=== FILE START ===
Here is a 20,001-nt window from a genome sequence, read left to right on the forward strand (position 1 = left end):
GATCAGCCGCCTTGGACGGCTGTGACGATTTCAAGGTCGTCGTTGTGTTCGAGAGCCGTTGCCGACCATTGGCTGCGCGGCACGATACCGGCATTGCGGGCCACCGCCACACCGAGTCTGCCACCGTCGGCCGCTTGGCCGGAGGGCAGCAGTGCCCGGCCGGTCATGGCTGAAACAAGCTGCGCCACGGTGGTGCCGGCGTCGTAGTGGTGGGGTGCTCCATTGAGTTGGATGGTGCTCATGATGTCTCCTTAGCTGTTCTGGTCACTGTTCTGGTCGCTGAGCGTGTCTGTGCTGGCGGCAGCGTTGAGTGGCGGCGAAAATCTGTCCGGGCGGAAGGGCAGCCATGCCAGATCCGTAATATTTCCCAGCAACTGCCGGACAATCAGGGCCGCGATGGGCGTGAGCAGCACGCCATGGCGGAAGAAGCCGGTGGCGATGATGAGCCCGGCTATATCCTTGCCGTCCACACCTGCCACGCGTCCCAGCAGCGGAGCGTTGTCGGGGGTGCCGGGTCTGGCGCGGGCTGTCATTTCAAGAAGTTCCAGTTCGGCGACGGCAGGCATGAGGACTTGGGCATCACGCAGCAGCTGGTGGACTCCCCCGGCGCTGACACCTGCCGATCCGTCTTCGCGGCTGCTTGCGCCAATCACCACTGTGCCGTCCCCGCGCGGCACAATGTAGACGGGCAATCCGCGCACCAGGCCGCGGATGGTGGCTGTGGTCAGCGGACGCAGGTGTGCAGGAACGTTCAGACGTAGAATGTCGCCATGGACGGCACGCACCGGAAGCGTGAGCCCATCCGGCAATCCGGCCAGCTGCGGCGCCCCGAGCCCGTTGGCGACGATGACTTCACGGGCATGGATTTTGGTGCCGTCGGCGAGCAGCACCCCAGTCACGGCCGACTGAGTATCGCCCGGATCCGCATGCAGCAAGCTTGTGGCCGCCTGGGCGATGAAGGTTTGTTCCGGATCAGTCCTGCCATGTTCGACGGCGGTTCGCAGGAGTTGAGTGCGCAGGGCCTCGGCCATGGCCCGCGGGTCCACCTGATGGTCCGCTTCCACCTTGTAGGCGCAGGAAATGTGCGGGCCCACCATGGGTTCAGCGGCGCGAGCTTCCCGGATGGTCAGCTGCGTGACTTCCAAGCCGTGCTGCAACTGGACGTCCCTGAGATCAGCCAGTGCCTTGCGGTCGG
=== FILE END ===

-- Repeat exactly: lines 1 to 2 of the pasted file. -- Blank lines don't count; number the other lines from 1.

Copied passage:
Here is a 20,001-nt window from a genome sequence, read left to right on the forward strand (position 1 = left end):
GATCAGCCGCCTTGGACGGCTGTGACGATTTCAAGGTCGTCGTTGTGTTCGAGAGCCGTTGCCGACCATTGGCTGCGCGGCACGATACCGGCATTGCGGGCCACCGCCACACCGAGTCTGCCACCGTCGGCCGCTTGGCCGGAGGGCAGCAGTGCCCGGCCGGTCATGGCTGAAACAAGCTGCGCCACGGTGGTGCCGGCGTCGTAGTGGTGGGGTGCTCCATTGAGTTGGATGGTGCTCATGATGTCTCCTTAGCTGTTCTGGTCACTGTTCTGGTCGCTGAGCGTGTCTGTGCTGGCGGCAGCGTTGAGTGGCGGCGAAAATCTGTCCGGGCGGAAGGGCAGCCATGCCAGATCCGTAATATTTCCCAGCAACTGCCGGACAATCAGGGCCGCGATGGGCGTGAGCAGCACGCCATGGCGGAAGAAGCCGGTGGCGATGATGAGCCCGGCTATATCCTTGCCGTCCACACCTGCCACGCGTCCCAGCAGCGGAGCGTTGTCGGGGGTGCCGGGTCTGGCGCGGGCTGTCATTTCAAGAAGTTCCAGTTCGGCGACGGCAGGCATGAGGACTTGGGCATCACGCAGCAGCTGGTGGACTCCCCCGGCGCTGACACCTGCCGATCCGTCTTCGCGGCTGCTTGCGCCAATCACCACTGTGCCGTCCCCGCGCGGCACAATGTAGACGGGCAATCCGCGCACCAGGCCGCGGATGGTGGCTGTGGTCAGCGGACGCAGGTGTGCAGGAACGTTCAGACGTAGAATGTCGCCATGGACGGCACGCACCGGAAGCGTGAGCCCATCCGGCAATCCGGCCAGCTGCGGCGCCCCGAGCCCGTTGGCGACGATGACTTCACGGGCATGGATTTTGGTGCCGTCGGCGAGCAGCACCCCAGTCACGGCCGACTGAGTATCGCCCGGATCCGCATGCAGCAAGCTTGTGGCCGCCTGGGCGATGAAGGTTTGTTCCGGATCAGTCCTGCCATGTTCGACGGCGGTTCGCAGGAGTTGAGTGCGCAGGGCCTCGGCCATGGCCCGCGGGTCCACCTGATGGTCCGCTTCCACCTTGTAGGCGCAGGAAATGTGCGGGCCCACCATGGGTTCAGCGGCGCGAGCTTCCCGGATGGTCAGCTGCGTGACTTCCAAGCCGTGCTGCAACTGGACGTCCCTGAGATCAGCCAGTGCCTTGCGGTCGG